Lying is bad. At least, that’s what we as parents tell our children from a young age.
And yet when Christmas comes around, most of us throw traditional wisdom out the window and spin one of the biggest lies of all – the Santa lie.
It goes something like this – on Christmas Eve an ageing man with a white beard and red suit travels the world delivering presents to well-behaved children.
And year after year, until our children are old enough to know better, we maintain the charade because it’s fun, exciting and our children love it. And after all, it’s harmless, right?
Well, the answer to that question depends on your personal beliefs, or who you ask.
The case FOR the Santa lie
One of the strongest arguments for maintaining the Santa myth is the joy, happiness and pleasure it brings to the Christmas experience – something that many people look back on fondly as they age and hope to recapture with their own children.
Research conducted in the United Kingdom showed that almost 85% of people surveyed grew up believing in Santa Claus, with almost 60% of them believing it played an important role in holiday celebrations. To take that away would have a significant impact on the significance of the Christmas period.
The second reason for sticking to your Santa story is that your children behave better because they think they have to be good so that Santa brings them the presents they want. A study of two groups of children, aged 5-6 and 8-9, showed that children’s belief in an invisible person deterred them from cheating in a rule based task. The study involved observing the children undertaking the task while being observed by an invisible person, a real adult and being unsupervised. The children behaved as well while being observed by an invisible person as they did when observed by a real adult.
General Manager of early childhood provider Hessel Group, Rohan Feegrade, said one way to look at it is that it’s a no-win situation for parents either way, so why not go with the option that gives your children the most joy.
“The fact is that if you don’t engage in the Santa lie then you may be depriving your children of a magical childhood experience,” he said.
“So while you may be trying to avoid the loss of trust when the truth becomes known, it’s just as likely that they look back with resentment at being deprived of something special that many other children experienced.”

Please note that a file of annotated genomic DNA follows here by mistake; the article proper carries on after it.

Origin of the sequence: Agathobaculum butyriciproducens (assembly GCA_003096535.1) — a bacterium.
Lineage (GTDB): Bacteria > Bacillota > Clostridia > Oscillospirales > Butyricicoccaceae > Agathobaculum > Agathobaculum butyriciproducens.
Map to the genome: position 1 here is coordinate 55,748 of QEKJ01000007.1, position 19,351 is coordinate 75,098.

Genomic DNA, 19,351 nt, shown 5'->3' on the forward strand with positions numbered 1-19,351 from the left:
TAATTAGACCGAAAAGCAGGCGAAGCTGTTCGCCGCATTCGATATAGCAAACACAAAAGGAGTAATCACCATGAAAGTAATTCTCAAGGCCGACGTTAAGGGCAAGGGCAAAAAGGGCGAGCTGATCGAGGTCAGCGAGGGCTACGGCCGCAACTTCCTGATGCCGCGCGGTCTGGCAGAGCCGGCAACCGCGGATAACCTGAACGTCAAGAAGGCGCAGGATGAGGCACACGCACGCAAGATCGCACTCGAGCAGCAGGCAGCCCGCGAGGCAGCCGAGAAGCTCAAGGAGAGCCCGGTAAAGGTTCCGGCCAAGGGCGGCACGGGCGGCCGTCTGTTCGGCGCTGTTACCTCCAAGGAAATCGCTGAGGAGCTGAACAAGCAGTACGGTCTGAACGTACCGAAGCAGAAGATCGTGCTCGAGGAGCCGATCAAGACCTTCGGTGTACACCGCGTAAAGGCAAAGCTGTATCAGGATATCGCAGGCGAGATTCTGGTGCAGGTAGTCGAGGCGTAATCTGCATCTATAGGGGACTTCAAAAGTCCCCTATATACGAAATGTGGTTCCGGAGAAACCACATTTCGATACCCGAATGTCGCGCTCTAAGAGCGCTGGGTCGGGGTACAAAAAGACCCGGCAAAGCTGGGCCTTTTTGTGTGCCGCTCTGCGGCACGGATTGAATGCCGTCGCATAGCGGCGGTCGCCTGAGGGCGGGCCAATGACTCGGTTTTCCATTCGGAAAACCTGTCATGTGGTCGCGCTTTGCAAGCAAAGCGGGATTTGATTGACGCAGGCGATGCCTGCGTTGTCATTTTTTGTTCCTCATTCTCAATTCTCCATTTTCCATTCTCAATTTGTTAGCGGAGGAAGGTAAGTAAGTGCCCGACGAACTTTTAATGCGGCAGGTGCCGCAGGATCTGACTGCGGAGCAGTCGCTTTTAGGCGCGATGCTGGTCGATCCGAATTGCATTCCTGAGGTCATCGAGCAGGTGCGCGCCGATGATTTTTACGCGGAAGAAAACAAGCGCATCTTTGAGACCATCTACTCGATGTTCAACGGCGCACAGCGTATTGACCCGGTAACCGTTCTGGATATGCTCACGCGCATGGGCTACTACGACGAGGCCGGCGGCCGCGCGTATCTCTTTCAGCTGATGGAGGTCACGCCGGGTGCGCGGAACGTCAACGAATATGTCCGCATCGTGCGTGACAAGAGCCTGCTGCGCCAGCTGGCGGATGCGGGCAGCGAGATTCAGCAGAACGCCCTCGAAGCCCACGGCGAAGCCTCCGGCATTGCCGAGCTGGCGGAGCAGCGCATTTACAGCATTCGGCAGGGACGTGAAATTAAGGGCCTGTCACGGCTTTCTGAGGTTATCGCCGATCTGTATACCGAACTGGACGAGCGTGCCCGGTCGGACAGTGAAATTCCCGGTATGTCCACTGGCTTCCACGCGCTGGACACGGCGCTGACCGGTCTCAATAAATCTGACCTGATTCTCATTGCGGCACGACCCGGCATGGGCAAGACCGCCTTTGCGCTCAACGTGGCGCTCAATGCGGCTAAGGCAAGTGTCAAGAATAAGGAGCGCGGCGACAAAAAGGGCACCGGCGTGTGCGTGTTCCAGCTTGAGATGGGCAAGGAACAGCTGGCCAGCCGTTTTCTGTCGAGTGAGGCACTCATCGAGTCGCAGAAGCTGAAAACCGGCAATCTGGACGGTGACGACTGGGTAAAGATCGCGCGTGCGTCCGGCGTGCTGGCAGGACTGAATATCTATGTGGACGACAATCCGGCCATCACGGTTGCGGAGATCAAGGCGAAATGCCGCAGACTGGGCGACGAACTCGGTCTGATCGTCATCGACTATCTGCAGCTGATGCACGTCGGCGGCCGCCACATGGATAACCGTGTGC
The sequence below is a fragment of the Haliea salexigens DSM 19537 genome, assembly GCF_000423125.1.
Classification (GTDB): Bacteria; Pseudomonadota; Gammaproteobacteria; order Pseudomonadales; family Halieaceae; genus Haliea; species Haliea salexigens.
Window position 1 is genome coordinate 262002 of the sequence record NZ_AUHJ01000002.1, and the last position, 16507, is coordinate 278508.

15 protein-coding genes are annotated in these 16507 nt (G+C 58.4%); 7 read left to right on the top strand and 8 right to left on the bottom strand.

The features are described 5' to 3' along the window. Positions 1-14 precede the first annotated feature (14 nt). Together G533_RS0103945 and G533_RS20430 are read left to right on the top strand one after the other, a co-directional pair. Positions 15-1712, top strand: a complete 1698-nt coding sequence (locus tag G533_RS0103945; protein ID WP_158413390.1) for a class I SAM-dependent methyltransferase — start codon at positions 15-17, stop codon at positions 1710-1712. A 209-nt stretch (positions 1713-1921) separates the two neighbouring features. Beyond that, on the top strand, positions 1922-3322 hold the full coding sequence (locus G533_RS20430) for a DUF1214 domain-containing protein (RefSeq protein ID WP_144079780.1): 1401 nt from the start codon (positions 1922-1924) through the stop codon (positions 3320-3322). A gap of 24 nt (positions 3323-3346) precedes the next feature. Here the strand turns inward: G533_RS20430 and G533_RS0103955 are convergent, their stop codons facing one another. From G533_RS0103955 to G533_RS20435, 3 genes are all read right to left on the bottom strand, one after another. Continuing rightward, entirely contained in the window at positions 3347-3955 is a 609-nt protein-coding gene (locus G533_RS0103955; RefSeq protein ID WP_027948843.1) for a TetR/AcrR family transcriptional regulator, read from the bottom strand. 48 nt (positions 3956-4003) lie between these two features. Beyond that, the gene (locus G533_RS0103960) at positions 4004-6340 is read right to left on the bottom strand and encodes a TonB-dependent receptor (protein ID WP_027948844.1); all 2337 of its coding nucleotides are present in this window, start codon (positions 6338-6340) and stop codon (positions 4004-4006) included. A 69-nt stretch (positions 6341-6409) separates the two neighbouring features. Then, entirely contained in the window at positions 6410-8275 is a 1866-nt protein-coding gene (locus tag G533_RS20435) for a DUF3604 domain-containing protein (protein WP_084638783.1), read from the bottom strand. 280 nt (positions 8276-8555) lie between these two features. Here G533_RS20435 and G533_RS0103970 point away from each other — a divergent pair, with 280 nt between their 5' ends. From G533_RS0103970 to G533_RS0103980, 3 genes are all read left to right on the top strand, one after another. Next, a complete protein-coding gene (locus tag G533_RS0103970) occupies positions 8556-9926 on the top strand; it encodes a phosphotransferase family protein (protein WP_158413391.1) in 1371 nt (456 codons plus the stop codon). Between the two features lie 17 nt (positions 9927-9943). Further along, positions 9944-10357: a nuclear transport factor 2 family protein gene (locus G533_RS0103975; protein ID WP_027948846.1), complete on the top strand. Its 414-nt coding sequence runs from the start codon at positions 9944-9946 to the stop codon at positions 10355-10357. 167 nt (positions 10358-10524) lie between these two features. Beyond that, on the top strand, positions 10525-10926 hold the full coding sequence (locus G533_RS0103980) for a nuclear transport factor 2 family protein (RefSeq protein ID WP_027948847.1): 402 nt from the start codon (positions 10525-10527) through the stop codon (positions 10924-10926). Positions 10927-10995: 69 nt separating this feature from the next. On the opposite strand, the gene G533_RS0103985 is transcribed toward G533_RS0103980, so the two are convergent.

The case AGAINST the Santa lie
The most obvious argument against engaging in the Santa lie is the view that it erodes your children’s trust in you as parents when they find out the truth.
According to two experts, psychology professor Christopher Boyle and social scientist, Dr Kathy Mckay, telling stories about Santa risks undermining a child’s trust in their parents, and within a child’s reasoning, if parents are capable of lying about something so important, how can they be relied upon for other things.
This view is supported by numerous psychologists, with one suggesting it’s the equivalent to bribing your children for good behaviour.
However, psychologist Jacqueline Wooley, takes a different view, saying there is no evidence that a belief, and eventual disbelief in Santa, affects parental trust in any significant way.
“Furthermore, not only do children have the tools to ferret out the truth but engaging with the Santa story may give them a chance to exercise these abilities,” she said.
Perhaps a more rational argument against the Santa deception is that it may make it more difficult for children to distinguish between fantasy and reality – possibly delaying further cognitive development. However, studies have shown that children who engage in fantasies may actually be better at differentiating between fiction and reality.
Of course, some objections to the Santa lie aren’t based on the impacts on children, but around religious beliefs.
According to Rohan, whether to engage in the Santa lie comes down to your personal beliefs and experiences.
“There is no comprehensive research showing that lying to your children about Santa Clause has any significant or ongoing detrimental impacts on your relationship with your children or their development,” he said.
“If you do decide to play along with the Santa myth, you can have an honest conversation with your children when the time comes about the reasons you took that approach.
“If you’re upfront with them about the reasons you played along, I’m sure they won’t hold it against you for too long.